Elaine L. Chao, US Secretary of Transportation, has proposed new Federal Aviation Administration (FAA) rules for c-drone flights and announced a drone air traffic management pilot project in a speech in Washington at the annual meeting of the Transportation Research Board, part of the National Academies of Sciences, Engineering, and Medicine. In prepared remarks, Secretary Chao said:
In this Administration, the Department’s approach to new transportation technologies is performance-based, rather than highly prescriptive. We are not in the business of picking technology winners and losers. Our philosophy is to encourage the widest possible development of safe new transportation technologies, so consumers and communities can choose the mix of options that suits them best.
The announcements significantly extend the 2016 Part 107 rules for commercial drone operations in the US and follow the successful rollout last year of the automated flight permission system, LAANC (Low Altitude Authorization and Notification Capability), created with industry partners AirMap, Harris Corp., Alphabet’s Project Wing, Skyward, Thales Group, Aeronyde, Airbus, AiRXOS, Altitude Angel, Converge, DJI, KittyHawk, UASidekick, and Unifly.
Since the implementation of Part 107, commercial operators must apply to the FAA for specific waivers to fly at night or over people, due to the potential safety risk. Previous Part 107 restrictions have been maintained, such as Visual Line of Sight (VLOS) flight rules, the 400 ft altitude ceiling, and the ban for flying over moving vehicles.
Underlining a safety-first approach, the FAA published three proposed “technologically-neutral” initiatives:
- Notice of Proposed Rule Making (NPRM) — Operation of Small Unmanned Aircraft Systems over People [PDF]: These proposed rules will extend the existing Part 107 rules for professional applications during nighttime and over people. The existing rules required special waivers for many c-drone applications such as aerial photography over cities, first responders, network television, insurance adjusting, package deliveries, or urban surveying for construction or planning. Drones are classed into three categories by level of potential injury. Pilots will be required to show their remote pilot certificate to any law enforcement officer. Night flying will require anti-collision lights and additional training. There is a provision for modifying manufacturer-certified drones.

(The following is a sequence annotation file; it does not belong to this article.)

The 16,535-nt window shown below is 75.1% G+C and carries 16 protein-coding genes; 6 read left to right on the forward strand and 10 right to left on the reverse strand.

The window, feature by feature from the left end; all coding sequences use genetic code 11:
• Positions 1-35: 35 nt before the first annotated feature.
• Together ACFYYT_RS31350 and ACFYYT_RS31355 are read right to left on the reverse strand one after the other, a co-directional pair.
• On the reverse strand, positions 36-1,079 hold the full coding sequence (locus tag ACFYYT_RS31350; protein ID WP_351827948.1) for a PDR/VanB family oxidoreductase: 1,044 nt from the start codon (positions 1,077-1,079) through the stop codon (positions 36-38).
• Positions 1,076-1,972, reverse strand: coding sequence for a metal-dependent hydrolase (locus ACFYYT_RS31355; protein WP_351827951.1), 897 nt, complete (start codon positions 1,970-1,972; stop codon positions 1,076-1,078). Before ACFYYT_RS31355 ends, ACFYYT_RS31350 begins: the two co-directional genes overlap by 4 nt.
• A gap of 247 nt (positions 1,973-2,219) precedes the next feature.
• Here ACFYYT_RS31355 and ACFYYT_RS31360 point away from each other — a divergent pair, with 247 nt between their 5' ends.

- Advance Notice of Proposed Rule Making (ANPRM) — Safe and Secure Operations of Small Unmanned Aircraft Systems [PDF]: The FAA is seeking comment from the public and industry on c-drone safety and security as it prepares to integrate drones into the National Airspace System (NAS). The regulator wants to decide whether and how impose new restrictions in performance, payloads (e.g. hazardous materials), standoff distances from buildings or people, remote identification, pilot training, and other criteria. The public comment period will be 60 days following publication in the Federal Register [Ed: this site is currently not being updated due to the partial federal government shutdown].
- Unmanned Aircraft Systems Traffic Management System Pilot Program [PDF]: the FAA has selected three sites, Nevada UAS Test Site Smart Silver State; Northern Plains Unmanned Aircraft Systems Test Site; and Virginia Tech Mid-Atlantic Aviation Partnership, to participate in an Unmanned Traffic Management (UTM or U-space) test project which will run until September. The goal is to study how best to integrate managed c-drone traffic into exising Air Traffic Management (ATM) systems. The National Aeronautics and Space Administration (NASA) and the FAA combined their separate UTM reseach efforts in April 2017.
The FAA cites existing rules from the United Kingdom, the European Union (EASA), and Canada in its documents, for example concerning standoff distances, a concept absent from the Part 107 regulations.
These announcements come as the Uniform Law Commission (ULC), a committee organized by states without the federal government, seeks to harmonize tort (liability) laws relating to drones throughout the states by defining exclusive airspace under 200 feet, an initiative opposed by the Department of Transportation (DoT) and the FAA.